The verdict on taking vitamin D supplements for your immunity
You’ve probably heard more than ever about vitamin D over the past few months. This is because it is touted as one of the best ways to prevent disease, boost your immune system, and improve your health. But, as with everything, it is essential that you do your research to better understand the facts. The truth is, while we would all like a magic bullet that keeps us healthy, there is no such thing as a miracle pill or supplement. Here, what you need to know about taking a vitamin D for immunity, and for healthier advice, be sure to check out our list of the best supplements to buy at Costco, experts say.
The benefits of vitamin D
In general, we all need vitamin D, and most of us don’t get enough. The most natural source of vitamin D is the sun, and spending time outdoors helps increase our vitamin D levels. However, unless you are working out all day, every day, you may need to. be changing your diet or taking a supplement to meet your vitamin D needs: at least 600 international units (IU), according to the Mayo Clinic. Most vitamin D supplements offer between 1,000 and 2,000 IU, which the Mayo Clinic says is generally safe for adults. As we age, we may even need more vitamin D, around 800 IU.
If you think you don’t really need a supplement, or your doctor hasn’t recommended it, you should try balancing your diet to include foods rich in vitamin D, such as egg yolks, beef liver, cheese, fatty fish, including salmon. , mackerel and tuna. In addition, many dairy products or dairy substitutes are fortified with vitamin D, such as milk (and its substitutes), cereals and orange juice.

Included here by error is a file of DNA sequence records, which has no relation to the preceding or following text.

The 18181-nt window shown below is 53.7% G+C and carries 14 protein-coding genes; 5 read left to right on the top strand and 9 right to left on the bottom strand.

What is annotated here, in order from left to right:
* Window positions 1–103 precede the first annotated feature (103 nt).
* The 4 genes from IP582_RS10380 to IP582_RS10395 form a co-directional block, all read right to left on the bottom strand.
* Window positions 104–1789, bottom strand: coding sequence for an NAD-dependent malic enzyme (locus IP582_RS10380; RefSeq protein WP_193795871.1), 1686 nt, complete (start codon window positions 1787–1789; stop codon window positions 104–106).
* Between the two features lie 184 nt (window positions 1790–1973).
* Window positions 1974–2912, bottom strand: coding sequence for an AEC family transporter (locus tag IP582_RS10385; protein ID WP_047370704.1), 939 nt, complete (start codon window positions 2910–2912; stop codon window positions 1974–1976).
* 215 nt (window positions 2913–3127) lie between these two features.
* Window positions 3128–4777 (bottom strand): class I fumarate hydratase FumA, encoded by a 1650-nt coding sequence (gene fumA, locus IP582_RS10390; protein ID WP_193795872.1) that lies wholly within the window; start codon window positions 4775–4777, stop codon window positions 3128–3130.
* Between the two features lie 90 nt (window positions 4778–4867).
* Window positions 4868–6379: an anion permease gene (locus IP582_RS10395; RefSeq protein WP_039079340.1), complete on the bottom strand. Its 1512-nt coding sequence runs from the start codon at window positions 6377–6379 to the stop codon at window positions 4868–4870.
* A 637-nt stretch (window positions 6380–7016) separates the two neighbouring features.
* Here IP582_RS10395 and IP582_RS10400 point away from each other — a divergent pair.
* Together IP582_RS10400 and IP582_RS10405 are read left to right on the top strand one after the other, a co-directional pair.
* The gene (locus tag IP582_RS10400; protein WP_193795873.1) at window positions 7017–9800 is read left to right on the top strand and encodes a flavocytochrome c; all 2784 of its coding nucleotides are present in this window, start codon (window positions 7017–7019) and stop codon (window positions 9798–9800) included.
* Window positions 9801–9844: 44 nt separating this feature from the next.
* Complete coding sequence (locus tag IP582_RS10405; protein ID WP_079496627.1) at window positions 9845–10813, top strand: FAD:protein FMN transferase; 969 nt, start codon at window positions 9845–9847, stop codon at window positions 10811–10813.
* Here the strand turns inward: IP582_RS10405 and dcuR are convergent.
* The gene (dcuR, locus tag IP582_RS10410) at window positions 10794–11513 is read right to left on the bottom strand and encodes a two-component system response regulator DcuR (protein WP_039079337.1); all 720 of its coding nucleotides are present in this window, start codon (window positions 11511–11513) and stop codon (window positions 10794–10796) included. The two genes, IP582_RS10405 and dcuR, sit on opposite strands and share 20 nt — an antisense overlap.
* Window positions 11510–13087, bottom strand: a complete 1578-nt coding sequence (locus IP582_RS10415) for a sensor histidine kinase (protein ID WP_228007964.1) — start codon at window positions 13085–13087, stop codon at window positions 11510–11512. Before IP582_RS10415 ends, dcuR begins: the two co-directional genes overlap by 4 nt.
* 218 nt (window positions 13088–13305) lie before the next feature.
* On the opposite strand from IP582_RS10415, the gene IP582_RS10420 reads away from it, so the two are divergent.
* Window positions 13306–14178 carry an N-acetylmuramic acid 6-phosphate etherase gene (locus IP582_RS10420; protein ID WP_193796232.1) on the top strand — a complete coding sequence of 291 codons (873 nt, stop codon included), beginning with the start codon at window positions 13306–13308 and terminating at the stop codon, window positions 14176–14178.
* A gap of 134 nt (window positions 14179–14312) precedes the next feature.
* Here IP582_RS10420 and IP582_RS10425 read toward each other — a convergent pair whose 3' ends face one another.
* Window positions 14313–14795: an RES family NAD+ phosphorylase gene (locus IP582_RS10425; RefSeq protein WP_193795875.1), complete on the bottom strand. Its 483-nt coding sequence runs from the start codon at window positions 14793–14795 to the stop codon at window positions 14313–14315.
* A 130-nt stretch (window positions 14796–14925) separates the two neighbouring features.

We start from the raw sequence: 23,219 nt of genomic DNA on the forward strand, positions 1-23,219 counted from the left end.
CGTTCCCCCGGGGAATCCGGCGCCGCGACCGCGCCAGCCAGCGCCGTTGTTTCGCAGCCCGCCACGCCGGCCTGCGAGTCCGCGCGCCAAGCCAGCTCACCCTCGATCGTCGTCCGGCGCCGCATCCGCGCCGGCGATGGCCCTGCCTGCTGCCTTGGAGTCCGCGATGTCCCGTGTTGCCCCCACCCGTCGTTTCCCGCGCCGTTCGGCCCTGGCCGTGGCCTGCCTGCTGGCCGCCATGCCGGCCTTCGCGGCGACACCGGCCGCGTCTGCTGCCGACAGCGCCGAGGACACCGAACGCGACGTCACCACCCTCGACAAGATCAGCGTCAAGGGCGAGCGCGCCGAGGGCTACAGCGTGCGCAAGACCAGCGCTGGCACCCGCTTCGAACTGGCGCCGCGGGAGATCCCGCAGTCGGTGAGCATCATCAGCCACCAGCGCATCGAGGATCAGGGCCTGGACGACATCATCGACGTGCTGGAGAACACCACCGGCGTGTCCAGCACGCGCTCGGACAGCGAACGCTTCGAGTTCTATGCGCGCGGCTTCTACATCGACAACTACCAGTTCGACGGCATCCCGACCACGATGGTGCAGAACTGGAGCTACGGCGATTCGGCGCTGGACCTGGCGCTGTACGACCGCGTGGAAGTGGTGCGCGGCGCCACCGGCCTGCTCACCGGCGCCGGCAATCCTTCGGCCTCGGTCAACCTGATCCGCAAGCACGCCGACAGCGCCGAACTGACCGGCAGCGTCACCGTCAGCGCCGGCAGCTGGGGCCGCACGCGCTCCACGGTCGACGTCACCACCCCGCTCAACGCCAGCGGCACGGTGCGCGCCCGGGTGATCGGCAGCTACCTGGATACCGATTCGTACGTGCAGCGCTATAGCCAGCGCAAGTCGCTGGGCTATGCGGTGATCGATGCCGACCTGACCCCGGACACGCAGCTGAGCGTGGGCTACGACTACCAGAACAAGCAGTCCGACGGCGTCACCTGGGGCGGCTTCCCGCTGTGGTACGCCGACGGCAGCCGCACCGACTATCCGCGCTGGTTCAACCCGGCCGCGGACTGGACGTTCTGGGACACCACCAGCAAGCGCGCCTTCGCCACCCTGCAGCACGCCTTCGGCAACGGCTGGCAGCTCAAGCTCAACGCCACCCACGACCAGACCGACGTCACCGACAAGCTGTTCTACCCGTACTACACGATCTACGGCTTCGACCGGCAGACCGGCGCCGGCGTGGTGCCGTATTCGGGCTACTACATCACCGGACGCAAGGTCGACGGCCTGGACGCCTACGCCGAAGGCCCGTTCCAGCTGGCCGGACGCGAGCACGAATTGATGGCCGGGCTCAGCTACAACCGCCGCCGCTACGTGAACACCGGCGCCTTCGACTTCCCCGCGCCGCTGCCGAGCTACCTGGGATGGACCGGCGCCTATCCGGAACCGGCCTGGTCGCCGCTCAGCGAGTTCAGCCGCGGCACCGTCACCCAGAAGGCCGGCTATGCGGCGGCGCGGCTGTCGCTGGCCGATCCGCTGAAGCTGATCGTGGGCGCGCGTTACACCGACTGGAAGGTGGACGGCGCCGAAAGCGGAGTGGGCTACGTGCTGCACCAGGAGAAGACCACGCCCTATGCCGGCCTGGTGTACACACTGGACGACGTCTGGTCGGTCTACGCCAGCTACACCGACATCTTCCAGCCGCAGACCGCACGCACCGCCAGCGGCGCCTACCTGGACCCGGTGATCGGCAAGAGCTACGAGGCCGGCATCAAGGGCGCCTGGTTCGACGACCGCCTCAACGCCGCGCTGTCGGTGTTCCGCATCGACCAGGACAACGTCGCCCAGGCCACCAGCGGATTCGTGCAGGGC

The verdict on vitamin D and immunity
Vitamin D is important because it is one of the key players that allows our body to function properly. Particularly because it allows us to absorb calcium, which we all know is essential for healthy bones. It also participates in our muscle and nervous development and in the maintenance of our immune system. However, how well it supports our immune system is still under study.
There have been two critical studies on vitamin D and our immune system, including a small one in school-aged children. One group received a vitamin D supplement, while another did not. Those who took the supplement were less likely to get the flu. An additional study in adults was unable to link vitamin D to less upper respiratory tract infections.
So what’s the verdict? It doesn’t hurt to take a vitamin D supplement, especially if you are deficient or think you might be deficient. When taken regularly as recommended by your doctor, it will only improve your health. Corn it probably won’t prevent you from getting sick if you don’t follow other preventive measures, such as eating a balanced diet, exercising, washing your hands regularly, and making sure you are up to date with all vaccinations recommended by the CDC.
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